Switzerland prepares to roll out Johnson and Johnson vaccine
The Johnson & Johnson vaccine is about to arrive in Switzerland. But only a limited number of people will be eligible for the one-shot inoculation.
The Federal Council is stepping up negotiations for the purchase of a small quantity of Johnson & Johnson vaccines and is expected to conclude the talks with the US manufacturer, Janssen, shortly, according to a report in Blick.
However, only 150,000 doses will be ordered versus 19.5 million doses of Moderna and Pfizer vaccines purchased by the government to date.
That’s because the new vaccine would be administered only to people who have severe allergies to Moderna and Pfizer, the only vaccines used in Switzerland to date.
This is what is known about Johnson & Johnson vaccines
The Johnson & Johnson vaccine - known as Janssen - uses a different technology than Moderna and Pfizer. It is based on viral vectors rather than mRNA.
The former uses a disactivated virus to trigger the immune system, while the latter tells the body how to respond to proteins produced by the disease-causing virus.
And unlike Moderna and Pfizer, which both require two injections to achieve immunity, Johnson & Johnson is a single-dose vaccine.
This has made it popular abroad in vaccine campaigns where people may be unlikely or unable to get a second shot, for instance in vaccinating homeless people or by setting up no appointment vaccine clinics.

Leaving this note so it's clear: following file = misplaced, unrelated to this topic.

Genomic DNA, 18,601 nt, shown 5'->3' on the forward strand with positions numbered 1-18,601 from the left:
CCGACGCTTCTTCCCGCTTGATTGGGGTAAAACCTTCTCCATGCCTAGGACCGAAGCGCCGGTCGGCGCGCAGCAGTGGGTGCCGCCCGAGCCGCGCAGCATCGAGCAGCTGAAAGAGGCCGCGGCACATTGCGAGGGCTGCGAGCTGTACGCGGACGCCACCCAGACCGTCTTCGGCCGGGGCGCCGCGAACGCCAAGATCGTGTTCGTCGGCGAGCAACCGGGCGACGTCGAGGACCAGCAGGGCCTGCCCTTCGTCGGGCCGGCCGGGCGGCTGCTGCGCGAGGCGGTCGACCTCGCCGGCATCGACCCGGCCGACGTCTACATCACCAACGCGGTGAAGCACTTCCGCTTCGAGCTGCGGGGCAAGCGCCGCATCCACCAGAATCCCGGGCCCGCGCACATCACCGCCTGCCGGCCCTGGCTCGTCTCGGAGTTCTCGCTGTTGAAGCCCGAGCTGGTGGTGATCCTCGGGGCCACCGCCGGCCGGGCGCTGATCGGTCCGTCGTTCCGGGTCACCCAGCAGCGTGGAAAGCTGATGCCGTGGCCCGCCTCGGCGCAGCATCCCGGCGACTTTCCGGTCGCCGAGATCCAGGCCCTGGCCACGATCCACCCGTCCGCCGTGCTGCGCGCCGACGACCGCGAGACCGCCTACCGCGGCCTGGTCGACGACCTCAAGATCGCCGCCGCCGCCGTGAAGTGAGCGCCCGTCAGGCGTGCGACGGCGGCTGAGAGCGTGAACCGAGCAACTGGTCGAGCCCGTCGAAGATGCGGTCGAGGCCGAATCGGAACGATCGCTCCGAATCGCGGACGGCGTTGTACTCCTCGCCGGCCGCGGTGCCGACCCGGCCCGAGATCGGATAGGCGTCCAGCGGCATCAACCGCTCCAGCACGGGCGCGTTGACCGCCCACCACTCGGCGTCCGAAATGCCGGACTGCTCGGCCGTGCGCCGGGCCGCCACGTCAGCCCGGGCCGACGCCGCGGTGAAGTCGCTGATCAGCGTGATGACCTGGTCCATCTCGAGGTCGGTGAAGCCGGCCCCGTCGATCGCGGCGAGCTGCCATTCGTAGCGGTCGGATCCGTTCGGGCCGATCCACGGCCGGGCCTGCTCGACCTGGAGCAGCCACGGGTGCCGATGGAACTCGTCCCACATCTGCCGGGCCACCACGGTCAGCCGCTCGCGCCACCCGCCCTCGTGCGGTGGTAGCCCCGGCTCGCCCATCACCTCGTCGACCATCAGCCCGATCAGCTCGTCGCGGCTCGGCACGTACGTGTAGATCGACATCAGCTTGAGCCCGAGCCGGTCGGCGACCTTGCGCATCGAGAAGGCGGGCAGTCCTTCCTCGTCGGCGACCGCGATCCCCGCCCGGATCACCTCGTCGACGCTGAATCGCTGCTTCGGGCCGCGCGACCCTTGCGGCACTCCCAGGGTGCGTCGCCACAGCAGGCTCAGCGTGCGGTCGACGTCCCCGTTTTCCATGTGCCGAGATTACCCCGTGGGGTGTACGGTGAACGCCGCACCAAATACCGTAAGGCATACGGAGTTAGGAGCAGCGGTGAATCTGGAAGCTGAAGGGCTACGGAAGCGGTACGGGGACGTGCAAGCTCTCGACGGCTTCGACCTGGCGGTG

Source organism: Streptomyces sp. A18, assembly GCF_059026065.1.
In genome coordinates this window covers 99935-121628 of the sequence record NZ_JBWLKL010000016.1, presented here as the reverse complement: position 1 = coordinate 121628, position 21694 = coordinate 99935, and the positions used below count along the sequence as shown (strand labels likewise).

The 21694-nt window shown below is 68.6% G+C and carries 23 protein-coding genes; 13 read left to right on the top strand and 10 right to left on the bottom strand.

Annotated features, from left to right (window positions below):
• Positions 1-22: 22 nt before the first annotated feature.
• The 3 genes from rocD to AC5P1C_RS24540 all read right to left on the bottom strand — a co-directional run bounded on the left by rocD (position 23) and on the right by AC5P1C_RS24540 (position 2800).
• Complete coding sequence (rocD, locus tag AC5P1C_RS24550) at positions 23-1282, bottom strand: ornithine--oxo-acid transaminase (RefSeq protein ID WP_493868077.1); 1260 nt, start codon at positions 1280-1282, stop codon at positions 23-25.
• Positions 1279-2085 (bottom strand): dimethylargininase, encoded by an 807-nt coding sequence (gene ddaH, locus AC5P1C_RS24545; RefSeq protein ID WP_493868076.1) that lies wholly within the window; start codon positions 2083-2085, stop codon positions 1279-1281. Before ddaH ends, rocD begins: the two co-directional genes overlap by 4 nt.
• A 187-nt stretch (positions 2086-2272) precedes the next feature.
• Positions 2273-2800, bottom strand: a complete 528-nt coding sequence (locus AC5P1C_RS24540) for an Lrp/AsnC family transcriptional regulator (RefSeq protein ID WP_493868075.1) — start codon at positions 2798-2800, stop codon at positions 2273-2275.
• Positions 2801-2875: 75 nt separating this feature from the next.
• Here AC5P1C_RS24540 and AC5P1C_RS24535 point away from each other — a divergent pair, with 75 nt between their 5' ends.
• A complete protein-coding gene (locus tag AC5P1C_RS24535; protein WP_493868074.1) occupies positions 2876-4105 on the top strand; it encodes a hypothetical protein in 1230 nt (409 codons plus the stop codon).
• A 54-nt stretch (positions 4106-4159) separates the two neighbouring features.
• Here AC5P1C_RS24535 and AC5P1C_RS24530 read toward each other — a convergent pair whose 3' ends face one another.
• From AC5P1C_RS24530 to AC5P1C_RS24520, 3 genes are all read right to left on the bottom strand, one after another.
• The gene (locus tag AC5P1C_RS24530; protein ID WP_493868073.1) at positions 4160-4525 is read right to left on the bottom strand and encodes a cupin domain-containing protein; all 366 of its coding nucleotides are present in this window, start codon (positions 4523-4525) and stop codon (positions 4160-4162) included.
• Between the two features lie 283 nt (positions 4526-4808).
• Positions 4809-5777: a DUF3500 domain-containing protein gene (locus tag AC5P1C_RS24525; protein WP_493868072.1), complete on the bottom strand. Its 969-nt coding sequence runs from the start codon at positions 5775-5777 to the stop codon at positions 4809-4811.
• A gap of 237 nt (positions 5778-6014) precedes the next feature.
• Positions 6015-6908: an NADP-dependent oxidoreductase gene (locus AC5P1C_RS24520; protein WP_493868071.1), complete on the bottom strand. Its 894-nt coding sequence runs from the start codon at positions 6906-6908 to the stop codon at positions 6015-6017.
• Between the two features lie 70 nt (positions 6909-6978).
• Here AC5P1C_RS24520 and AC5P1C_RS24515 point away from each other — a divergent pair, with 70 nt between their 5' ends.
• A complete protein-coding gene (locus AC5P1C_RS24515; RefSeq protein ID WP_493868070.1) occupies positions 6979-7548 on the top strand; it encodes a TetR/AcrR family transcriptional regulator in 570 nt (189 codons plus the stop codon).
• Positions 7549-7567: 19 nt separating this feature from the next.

However, its effectiveness against Covid is lower. Study data shows an average efficacy of 66.9 percent of Janssen vaccines, while it is more than 90 percent for Moderna and Pfizer.
Who will be entitled to get the Johnson & Johnson shot?
The vaccine, which was approved for use in Switzerland in March, will be distributed to cantons, which will administer it to people over the age of 18 who have severe allergies and can’t vaccinated with the mRNA vaccine.
These candidates will have to prove their eligibility — for instance, with a letter from their doctor or other relevant documentation.
People who are truly intolerant to mRNA vaccines are rare, according to the report.
In the canton of Aargau, for instance, which has a population of around 686,000, only around 20 such cases are known.
For the moment, cantons are planning to administer the Johnson & Johnson vaccine in a single establishment on the territory.
However, there are no plans to replace the current mRNA vaccines by viral vector ones like Johnson & Johnson. The government already ordered 7 million doses each of Moderna and Pfizer vaccines for 2022.